MGM shareholders OK board, bonuses
The present board of Metro-Goldwyn-Mayer Inc. was reaffirmed and the ratification of a stock option plan for newly appointed officers Alex Yemenidjian and Christopher McGurk was approved at the annual stockholders meeting Tuesday.
Yemenidjian and McGurk, installed 10 weeks ago as chairman-CEO and vice chair-chief operating officer, respectively, ran a tight 90-minute session that was characterized by one participant as “proud of our past, pray for the future.” It featured a brisk recap of recent losses, write-downs and new strategic alliances with Fox, Miramax and Universal.
Company announced that a $750 million equity offering would go out in the fall. MGM majority owner Kirk Kerkorian has agreed to acquire any stock not sold in the new public offering.
The long-ailing Lion recently wrote down $140 million for much of its upcoming release sked.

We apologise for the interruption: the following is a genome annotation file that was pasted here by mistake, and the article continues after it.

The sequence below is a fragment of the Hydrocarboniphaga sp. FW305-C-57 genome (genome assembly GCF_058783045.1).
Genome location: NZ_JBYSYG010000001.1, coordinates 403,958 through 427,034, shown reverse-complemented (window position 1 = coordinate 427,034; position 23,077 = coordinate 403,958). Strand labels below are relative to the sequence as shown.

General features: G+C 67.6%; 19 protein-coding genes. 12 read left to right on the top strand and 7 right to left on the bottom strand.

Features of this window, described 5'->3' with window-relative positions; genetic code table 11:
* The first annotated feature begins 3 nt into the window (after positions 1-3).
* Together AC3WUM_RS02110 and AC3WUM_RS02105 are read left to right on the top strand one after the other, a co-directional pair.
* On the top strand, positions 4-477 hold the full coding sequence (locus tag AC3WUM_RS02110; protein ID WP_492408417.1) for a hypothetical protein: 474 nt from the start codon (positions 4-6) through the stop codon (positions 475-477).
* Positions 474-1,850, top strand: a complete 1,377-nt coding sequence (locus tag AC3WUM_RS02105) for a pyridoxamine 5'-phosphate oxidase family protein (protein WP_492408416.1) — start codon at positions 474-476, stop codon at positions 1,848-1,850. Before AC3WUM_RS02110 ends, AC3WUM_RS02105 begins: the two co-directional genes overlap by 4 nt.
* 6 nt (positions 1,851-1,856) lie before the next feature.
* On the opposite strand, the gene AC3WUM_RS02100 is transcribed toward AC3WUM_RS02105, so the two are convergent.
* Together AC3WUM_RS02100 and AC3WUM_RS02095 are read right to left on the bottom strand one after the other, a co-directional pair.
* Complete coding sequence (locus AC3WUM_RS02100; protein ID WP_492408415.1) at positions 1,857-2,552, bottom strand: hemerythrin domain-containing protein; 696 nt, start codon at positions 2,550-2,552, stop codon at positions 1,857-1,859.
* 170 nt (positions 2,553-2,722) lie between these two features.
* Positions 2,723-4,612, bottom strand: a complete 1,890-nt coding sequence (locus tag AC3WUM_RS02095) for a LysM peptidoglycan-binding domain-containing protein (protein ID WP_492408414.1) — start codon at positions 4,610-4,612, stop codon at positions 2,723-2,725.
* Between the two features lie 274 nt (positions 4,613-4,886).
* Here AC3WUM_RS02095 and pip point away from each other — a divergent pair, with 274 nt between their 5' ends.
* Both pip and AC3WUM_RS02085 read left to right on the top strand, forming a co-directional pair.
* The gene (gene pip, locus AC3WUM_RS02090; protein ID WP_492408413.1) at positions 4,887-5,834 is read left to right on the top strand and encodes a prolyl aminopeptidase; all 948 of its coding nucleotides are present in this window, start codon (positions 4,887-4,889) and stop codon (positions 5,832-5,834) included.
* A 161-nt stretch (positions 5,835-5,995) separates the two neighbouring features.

The company confirmed the previously announced eight-picture development slate with Miramax to include the film adaptation of the bestseller “Cold Mountain” and a new screen version of “Harvey,” as well as co-productions of the thriller “Dragonfly,” from filmmaker Tom Shadyac with Universal, and the current bestseller “Hannibal.” The exact nature of the split-rights endeavors will be determined per project.
MGM will take over control of homevideo rights to its library next year, and its product will be distributed internationally by Fox once its UIP contract expires in November 2000. It’s also exploring cable/satellite opportunities for its 5,000-plus titles.
“We will not mortgage our assets,” said Yemenidjian.
Both execs stressed the value of the films produced and acquired by MGM, and their ability to generate revenue through existing and emerging outlets and technologies.
McGurk also suggested that the company may break with existing Hollywood business practices through “innovative formulas” for talent profit participation and a “new entrepreneurial approach” in the way it markets and promotes its movies.